Is the Way He is Treating Me Abusive?

The book Why Does He DO That? by Lundy Bancroft was recently recommended to me by Teh Bewilderness, and by the domestic violence shelter I’ve started volunteering at. It is exceptionally good. It’s written in 2002 by a man who runs programs for abusers, and it shows what tactics they use, as well as how their behavior can be crazy-making for women. Bancroft is very clear that MEN abuse women, and that women do not have the ability to terrorize and undermine men in the way men abuse women. He also discusses the ways in which friends, family, courts, and therapists can often take the abuser’s side without meaning to. He emphasizes that being “neutral” in cases where it is known that abuse is occurring is in fact choosing the side of the abuser.

Anyway, this is a great book, and I recommend every woman read it. We’ve all known (or been) women in abusive situations.

I thought the below checklist was very helpful in helping women discover whether they are in an abusive relationship. The list is taken from pages 124-130 of the book.

About his behavior, he is abusive if:

He retaliates against you for complaining about his behavior.

He tells you that your objections to his mistreatment of you are your own problem.

He gives apologies that are insincere or angry and he demands that you accept them.

He blames you for the impact of his behavior.

It is never the right time or the right way to bring things up.

He undermines your progress in life.

He denies what he did.

He justifies his hurtful or frightening behavior or say that you “made him do it”.

He touches you in anger or puts you in fear in other ways.

He coerces you into having sex or sexually assaults you.

His controlling, disrespectful, or degrading behavior is a problem.

About you, if you show signs of abuse such as:

Are you afraid of him?

Are you getting distant with your family and friends because he makes those relationships difficult?

Is your level of energy or motivation declining, or do you feel depressed?

Is your self opinion declining, so that you are always fighting to be good enough and to prove yourself?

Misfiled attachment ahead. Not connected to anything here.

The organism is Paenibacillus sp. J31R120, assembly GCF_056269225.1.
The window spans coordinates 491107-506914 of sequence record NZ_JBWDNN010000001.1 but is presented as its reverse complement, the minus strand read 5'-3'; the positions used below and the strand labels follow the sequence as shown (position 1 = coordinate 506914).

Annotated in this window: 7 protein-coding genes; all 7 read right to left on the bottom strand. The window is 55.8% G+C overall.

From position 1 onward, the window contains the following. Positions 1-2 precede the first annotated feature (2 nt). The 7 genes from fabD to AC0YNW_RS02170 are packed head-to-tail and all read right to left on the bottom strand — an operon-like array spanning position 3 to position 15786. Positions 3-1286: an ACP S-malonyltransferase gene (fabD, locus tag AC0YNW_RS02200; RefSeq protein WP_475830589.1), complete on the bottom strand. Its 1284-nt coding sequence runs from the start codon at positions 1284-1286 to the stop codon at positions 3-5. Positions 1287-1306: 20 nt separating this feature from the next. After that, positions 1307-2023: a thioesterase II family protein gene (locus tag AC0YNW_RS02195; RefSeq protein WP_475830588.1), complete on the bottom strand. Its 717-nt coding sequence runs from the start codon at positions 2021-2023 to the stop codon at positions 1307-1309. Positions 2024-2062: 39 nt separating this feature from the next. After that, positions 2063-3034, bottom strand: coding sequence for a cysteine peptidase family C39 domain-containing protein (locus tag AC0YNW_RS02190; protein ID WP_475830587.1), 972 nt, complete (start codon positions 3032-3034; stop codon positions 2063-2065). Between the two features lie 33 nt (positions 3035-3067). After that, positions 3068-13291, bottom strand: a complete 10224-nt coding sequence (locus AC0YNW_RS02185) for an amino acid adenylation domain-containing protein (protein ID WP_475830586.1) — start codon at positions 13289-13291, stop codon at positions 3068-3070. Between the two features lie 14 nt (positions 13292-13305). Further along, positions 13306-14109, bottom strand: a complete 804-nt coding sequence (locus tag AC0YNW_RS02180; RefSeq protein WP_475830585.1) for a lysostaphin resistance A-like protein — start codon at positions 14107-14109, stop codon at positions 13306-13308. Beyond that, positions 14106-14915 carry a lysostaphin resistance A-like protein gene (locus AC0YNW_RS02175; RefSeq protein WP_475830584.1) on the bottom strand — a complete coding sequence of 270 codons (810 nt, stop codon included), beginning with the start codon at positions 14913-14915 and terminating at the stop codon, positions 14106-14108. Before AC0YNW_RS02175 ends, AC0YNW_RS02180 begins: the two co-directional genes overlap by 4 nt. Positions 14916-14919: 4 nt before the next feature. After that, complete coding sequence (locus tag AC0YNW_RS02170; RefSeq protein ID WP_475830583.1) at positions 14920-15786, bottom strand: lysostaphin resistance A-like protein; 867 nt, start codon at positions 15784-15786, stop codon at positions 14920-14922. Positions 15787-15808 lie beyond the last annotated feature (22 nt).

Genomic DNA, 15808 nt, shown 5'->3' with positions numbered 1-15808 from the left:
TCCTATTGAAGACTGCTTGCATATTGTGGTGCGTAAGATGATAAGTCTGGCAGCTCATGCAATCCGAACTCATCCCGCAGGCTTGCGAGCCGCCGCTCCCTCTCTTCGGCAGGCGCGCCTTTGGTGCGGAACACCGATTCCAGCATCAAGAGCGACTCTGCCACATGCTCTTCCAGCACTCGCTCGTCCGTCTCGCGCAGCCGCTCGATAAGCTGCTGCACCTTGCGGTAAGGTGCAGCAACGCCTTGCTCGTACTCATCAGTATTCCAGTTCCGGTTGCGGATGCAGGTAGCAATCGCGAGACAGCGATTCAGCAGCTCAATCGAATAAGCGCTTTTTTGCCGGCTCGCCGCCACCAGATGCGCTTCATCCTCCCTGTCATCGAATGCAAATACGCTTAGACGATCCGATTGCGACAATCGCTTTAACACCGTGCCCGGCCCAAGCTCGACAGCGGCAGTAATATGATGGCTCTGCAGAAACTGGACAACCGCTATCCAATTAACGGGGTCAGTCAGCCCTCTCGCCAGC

Do you find yourself consistently preoccupied with the relationship and how to fix it?

Do you feel like you can’t do anything right?

Do you feel like the problems in your relationship are all your fault?

Do you repeatedly leave arguments feeling like you’ve been messed with but can’t figure out why?

If you think you may be in an abusive situation, please contact your local shelter or crisis line. You can just call to talk. They can help. They want you to call. Please call. Also, you can buy the book here.

EDIT: This post got a lot of negative feedback and accusations of misandry (lol) so I wanted to clear up what author Lundy Bancroft of Why Does He DO That? actually says about men and abuse.

This is from page 288-289 of his book, under the subheading “How Society Adopts the Abuser’s Perspective”:

“To the person who says “These abuse activists are anti-male”:

How is it anti-male to be against abuse? Are we supposed to pretend we don’t notice that the overwhelming majority of abusers are male? This accusation parallels the abuser’s words to his partner: The reason you think I’m abusive is because you have a problem with men!” One of the best counters to this piece of side-tracking is to point out how many men are active in combating the abuse of women. Remember also that abused women are the sisters, daughters, mothers, and friends of men. Men’s lives are affected by abuse, because it happens to women we know and care about.”

Additionally, from page 290:

“Everyone should be very, very cautious in accepting a man’s claim that he has been wrongly accused of abuse or violence. The great majority of allegations of abuse– though not all– are substantially accurate, and an abuser almost never ‘seems like the type’.”

On Sisterhood

There is a worldwide community of radical feminists.

We don’t always agree on issues, and we don’t always disagree respectfully. We’re not perfect ethical beings (or perfect feminists) all the time either. There are personality clashes, and there are frequently differences of priorities. Sometimes there are betrayals– big and small.

Given that, I’m still glad to be a part of this community. We all hate the patriarchal bulls’it that says our value is in our objecthood. We are infuriated when we see pimps masquerading to spread their woman hating propaganda. We recognize that male pattern violence serves to terrorize women into a state of Societal Stockholm Syndrome.

We are working towards the liberation of women.

The other night, I had a dream that I ran into one of the women I met at the Reboot. In the dream, we were both busy doing other things with our time, but once we saw each other we ran together and shared a giant hug.

Then we went about our days separately. The dream wasn’t really even about this person– it was simply a side note in a larger sequence. But in the dream, as I went about my business doing other things, it was so great to know that I was not alone. There was a sister nearby.

Some of us are geographically closer to one another than others. But what we do share– no matter the distance– is sisterhood.

We are part of a community, and I am extremely grateful for it.

Also, that reminds me. We have work to do.

[Image from here]